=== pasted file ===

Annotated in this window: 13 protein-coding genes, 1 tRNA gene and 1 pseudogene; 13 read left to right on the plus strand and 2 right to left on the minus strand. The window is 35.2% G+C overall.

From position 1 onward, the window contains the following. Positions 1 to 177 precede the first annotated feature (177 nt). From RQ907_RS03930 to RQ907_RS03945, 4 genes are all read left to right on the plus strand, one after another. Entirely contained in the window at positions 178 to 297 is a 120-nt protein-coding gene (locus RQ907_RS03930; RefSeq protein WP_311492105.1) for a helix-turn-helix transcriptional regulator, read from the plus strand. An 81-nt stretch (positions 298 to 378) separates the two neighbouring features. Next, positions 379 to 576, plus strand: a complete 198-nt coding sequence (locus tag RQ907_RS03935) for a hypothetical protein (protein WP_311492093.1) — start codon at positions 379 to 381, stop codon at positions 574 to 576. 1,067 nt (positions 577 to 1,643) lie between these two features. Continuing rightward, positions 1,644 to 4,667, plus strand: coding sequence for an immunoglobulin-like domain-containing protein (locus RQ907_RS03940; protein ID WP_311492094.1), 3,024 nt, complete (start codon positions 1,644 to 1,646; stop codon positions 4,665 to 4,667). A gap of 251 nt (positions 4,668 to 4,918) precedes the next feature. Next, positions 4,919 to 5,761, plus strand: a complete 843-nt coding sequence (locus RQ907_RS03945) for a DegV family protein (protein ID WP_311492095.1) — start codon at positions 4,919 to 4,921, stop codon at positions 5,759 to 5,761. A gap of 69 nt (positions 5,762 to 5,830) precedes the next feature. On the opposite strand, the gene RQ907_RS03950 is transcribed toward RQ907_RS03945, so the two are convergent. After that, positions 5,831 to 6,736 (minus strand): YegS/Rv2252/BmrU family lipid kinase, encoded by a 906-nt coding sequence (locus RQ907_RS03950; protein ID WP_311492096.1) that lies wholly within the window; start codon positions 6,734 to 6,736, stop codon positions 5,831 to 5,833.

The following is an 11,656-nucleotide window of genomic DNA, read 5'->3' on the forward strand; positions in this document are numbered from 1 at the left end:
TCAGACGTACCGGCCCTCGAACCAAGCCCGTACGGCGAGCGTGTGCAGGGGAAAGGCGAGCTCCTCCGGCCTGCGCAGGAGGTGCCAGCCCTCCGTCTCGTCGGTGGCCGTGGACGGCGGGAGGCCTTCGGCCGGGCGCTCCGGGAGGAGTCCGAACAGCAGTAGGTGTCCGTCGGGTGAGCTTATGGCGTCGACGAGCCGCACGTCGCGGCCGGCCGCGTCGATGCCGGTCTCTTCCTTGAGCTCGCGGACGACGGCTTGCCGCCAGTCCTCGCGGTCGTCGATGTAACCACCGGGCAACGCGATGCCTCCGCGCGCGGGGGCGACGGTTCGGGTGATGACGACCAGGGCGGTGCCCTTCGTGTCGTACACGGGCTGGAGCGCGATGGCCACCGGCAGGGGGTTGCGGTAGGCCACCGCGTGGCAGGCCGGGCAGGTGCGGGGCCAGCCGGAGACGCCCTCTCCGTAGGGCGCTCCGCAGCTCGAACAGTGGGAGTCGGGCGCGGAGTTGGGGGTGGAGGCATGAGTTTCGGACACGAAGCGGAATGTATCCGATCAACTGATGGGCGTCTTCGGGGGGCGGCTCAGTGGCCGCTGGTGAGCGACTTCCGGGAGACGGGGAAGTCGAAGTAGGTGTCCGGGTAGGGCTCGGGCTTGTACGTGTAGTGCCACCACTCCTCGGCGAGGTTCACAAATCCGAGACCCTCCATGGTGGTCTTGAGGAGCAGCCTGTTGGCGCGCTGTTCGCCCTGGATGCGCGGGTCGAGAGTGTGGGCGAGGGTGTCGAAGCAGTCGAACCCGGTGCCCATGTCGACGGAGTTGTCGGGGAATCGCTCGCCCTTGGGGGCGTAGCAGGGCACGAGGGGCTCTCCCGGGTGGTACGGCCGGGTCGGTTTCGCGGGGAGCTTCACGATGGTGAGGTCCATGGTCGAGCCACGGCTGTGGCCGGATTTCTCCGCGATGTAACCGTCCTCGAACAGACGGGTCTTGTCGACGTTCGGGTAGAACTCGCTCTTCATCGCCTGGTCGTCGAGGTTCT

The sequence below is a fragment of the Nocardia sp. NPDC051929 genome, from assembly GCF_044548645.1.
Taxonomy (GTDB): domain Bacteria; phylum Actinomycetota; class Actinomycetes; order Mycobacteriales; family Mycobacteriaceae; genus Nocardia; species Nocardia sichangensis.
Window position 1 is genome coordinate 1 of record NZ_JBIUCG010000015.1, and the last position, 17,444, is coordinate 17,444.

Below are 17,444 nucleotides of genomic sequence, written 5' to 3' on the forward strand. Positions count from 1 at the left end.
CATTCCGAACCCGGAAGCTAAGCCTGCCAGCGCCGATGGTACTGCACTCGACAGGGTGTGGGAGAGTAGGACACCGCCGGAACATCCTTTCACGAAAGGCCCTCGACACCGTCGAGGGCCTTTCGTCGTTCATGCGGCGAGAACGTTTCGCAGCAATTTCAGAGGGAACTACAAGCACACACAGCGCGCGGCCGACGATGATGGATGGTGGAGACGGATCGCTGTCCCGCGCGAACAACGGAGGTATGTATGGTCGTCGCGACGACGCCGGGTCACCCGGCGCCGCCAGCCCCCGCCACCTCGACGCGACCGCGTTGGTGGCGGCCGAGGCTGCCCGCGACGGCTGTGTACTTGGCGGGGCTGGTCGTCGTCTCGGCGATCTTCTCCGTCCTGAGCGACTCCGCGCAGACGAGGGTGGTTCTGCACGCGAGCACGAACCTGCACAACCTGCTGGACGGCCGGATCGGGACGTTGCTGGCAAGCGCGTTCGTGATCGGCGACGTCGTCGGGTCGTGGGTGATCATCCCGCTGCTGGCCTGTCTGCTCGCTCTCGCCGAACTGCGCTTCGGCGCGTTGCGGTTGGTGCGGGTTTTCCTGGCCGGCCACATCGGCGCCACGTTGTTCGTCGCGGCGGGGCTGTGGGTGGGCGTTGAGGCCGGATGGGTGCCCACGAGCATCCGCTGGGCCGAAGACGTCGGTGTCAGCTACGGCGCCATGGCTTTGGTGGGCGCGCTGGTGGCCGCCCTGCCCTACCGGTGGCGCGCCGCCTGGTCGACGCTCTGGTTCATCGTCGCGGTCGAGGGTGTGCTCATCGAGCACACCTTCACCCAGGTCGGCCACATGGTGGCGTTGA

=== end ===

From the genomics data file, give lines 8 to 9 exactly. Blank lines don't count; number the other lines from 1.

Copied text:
Below are 17,444 nucleotides of genomic sequence, written 5' to 3' on the forward strand. Positions count from 1 at the left end.
CATTCCGAACCCGGAAGCTAAGCCTGCCAGCGCCGATGGTACTGCACTCGACAGGGTGTGGGAGAGTAGGACACCGCCGGAACATCCTTTCACGAAAGGCCCTCGACACCGTCGAGGGCCTTTCGTCGTTCATGCGGCGAGAACGTTTCGCAGCAATTTCAGAGGGAACTACAAGCACACACAGCGCGCGGCCGACGATGATGGATGGTGGAGACGGATCGCTGTCCCGCGCGAACAACGGAGGTATGTATGGTCGTCGCGACGACGCCGGGTCACCCGGCGCCGCCAGCCCCCGCCACCTCGACGCGACCGCGTTGGTGGCGGCCGAGGCTGCCCGCGACGGCTGTGTACTTGGCGGGGCTGGTCGTCGTCTCGGCGATCTTCTCCGTCCTGAGCGACTCCGCGCAGACGAGGGTGGTTCTGCACGCGAGCACGAACCTGCACAACCTGCTGGACGGCCGGATCGGGACGTTGCTGGCAAGCGCGTTCGTGATCGGCGACGTCGTCGGGTCGTGGGTGATCATCCCGCTGCTGGCCTGTCTGCTCGCTCTCGCCGAACTGCGCTTCGGCGCGTTGCGGTTGGTGCGGGTTTTCCTGGCCGGCCACATCGGCGCCACGTTGTTCGTCGCGGCGGGGCTGTGGGTGGGCGTTGAGGCCGGATGGGTGCCCACGAGCATCCGCTGGGCCGAAGACGTCGGTGTCAGCTACGGCGCCATGGCTTTGGTGGGCGCGCTGGTGGCCGCCCTGCCCTACCGGTGGCGCGCCGCCTGGTCGACGCTCTGGTTCATCGTCGCGGTCGAGGGTGTGCTCATCGAGCACACCTTCACCCAGGTCGGCCACATGGTGGCGTTGA